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Women drop close one at UVa

For the first 36 minutes, the women's basketball team played Virginia, one of the top-10 teams in the nation, to a standstill.

In the last four minutes, though, Virginia showed why it is the ninth-ranked team in the nation. The Cavaliers, who only led by five points with four minutes to go, pulled away for a 73-60 victory over the Blue Devils at University Hall in Charlottesville, Va.

The victory improved the Cavaliers' record to 20-2 and 12-0 in the Atlantic Coast Conference. Duke dropped to 15-7, 6-6 in the ACC.

Duke may have lost the game but it gained something else in the process.

"We gained some respect from [Virginia]," said sophomore Alison Day. "I thought we had a lot of improvement since the last time we played them. In the first game they just embarrassed us. This time it was their experience that helped them pull away in the end."

Virginia won the first meeting between these two squads with an 87-66 blowout at Cameron Indoor Stadium. This time in Charlottesville, the Blue Devils came out more determined and were able to play a much closer game.

After cutting Virginia's lead to five points with four minutes to play, it looked as if Duke might be able to gain a win along with some respect. As the clock wound down, however, Virginia showed why it has not lost in the ACC so far this season.

The Cavaliers sank 8-of-9 free throws in the second half to help extend their home winning streak to 38 games.

"We ran our offense well and played good defense," junior Kristina Meiman said. "If a few tips went our way, or a couple of rolls fell for us, I think we could have won it."

While Duke could not get the ball to drop in during the last few minutes, Meiman seemed to be having little difficulty with her shots. Coming off the bench, Meiman scored 18 points in just 16 minutes of play.

She was key in keeping Duke close, shooting 4-of-4 from the free throw line and 4-of-7 from behind the three-point arc.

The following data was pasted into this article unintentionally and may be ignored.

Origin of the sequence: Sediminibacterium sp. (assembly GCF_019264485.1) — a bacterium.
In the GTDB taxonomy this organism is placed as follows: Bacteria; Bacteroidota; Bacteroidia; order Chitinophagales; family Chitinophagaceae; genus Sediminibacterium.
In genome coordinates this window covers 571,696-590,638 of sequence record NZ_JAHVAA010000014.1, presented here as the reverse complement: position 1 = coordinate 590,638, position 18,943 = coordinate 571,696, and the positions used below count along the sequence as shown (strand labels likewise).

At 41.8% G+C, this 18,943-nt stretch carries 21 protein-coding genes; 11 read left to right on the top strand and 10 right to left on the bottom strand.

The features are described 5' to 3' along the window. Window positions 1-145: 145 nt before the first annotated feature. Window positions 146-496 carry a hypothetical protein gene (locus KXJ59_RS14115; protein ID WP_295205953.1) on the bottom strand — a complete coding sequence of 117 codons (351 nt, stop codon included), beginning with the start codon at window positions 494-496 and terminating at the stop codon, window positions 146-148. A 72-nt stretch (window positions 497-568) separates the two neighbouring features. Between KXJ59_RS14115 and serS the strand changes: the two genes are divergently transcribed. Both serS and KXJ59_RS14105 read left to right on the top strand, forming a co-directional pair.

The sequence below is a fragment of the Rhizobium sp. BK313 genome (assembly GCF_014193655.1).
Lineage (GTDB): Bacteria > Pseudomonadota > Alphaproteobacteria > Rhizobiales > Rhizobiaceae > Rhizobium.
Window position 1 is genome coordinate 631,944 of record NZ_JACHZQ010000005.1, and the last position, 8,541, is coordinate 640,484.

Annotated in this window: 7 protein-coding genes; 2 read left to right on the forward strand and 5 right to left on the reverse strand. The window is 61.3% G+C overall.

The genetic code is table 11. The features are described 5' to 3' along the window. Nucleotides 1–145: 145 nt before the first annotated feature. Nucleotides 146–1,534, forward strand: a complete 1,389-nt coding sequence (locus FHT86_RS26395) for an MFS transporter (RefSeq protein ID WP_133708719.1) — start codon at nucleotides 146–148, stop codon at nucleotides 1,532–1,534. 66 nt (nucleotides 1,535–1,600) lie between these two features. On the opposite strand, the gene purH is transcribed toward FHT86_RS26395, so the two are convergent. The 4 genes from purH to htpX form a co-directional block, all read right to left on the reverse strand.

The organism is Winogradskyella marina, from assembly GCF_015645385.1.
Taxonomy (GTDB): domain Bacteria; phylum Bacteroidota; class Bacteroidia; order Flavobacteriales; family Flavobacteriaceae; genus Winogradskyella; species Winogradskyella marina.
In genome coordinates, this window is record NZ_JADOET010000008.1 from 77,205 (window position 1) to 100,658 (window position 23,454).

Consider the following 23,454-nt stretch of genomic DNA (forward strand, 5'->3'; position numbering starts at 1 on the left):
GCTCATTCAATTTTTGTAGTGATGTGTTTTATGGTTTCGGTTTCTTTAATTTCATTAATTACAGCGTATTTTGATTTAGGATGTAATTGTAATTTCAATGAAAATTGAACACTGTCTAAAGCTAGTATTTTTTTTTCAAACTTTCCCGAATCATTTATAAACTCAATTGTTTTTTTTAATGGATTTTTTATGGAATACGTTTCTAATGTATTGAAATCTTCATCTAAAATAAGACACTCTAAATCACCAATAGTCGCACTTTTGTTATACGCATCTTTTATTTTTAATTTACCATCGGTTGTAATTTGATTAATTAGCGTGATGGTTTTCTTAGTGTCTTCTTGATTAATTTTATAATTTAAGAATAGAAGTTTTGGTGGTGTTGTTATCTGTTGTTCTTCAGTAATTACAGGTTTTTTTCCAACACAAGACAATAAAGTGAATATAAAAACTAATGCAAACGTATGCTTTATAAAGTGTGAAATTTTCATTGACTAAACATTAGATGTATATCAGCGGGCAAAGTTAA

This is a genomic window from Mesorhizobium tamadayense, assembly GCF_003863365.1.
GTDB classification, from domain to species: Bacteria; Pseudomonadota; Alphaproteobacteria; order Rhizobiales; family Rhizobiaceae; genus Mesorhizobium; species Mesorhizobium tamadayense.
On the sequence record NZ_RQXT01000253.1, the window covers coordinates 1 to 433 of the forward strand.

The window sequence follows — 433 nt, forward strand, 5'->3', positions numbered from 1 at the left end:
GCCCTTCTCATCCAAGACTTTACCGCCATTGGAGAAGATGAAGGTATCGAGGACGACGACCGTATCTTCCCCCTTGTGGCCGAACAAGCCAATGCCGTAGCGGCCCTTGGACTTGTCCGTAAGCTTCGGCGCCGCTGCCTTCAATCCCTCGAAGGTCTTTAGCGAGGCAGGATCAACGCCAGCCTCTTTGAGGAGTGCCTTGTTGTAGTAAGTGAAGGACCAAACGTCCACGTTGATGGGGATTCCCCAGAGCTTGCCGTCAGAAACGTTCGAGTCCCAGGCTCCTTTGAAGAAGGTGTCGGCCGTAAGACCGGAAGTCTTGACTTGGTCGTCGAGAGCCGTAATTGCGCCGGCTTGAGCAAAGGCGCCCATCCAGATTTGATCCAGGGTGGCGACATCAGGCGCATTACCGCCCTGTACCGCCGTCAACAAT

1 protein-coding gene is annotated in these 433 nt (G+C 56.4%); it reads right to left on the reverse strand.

"People did a great job setting screens and giving me the ball for the open shots," Meiman said.

While Meiman took care of the outside game, Day and junior Carey Kauffman provided the inside help. Day had eight points and 10 rebounds, while Kauffman added 14 points and 12 rebounds, six on offensive end.

"You can always count on Carey to get some boards," Day said. "We worked pretty well together underneath the basket. Our 3-2 zone had been a spot of trouble for the post so far this year, but we really improved on that in this game."

Duke's defense showed improvement from previous game. But late in the game, instead of continuing to attack Virginia, Duke backed up and the Cavaliers pulled away.

"At the end of the game they continued to go to the basket," Meiman said. "We sat back a little bit, and they took advantage by hitting some key shots and making some easy breakaways."

Virginia was the stronger team at the end of the game despite the fact that the Cavaliers relied mostly on the contributions of only six players. Ten Duke players saw playing time, with freshman Kira Orr once again providing quality play off the bench action. Orr added six points and two assists in 23 minutes of play.

Virginia did not need much bench help, because its starting five got the job done. Cavalier stars Wendy Palmer and Tora Suber each had 21 points, and UVa outrebounded Duke 38-27.

Still, Duke came away with a good feeling after the game. The Blue Devils know they can compete with the top teams in the conference, and they have confidence going into the season's last few games and the ACC Tournament.

"I thought we played well," said head coach Gail Goestenkors. "The first game they just dominated us, this game was down to the wire. We really improved since last time."

Duke gets a chance to see how much it has improved when it faces Maryland at home Thursday night.


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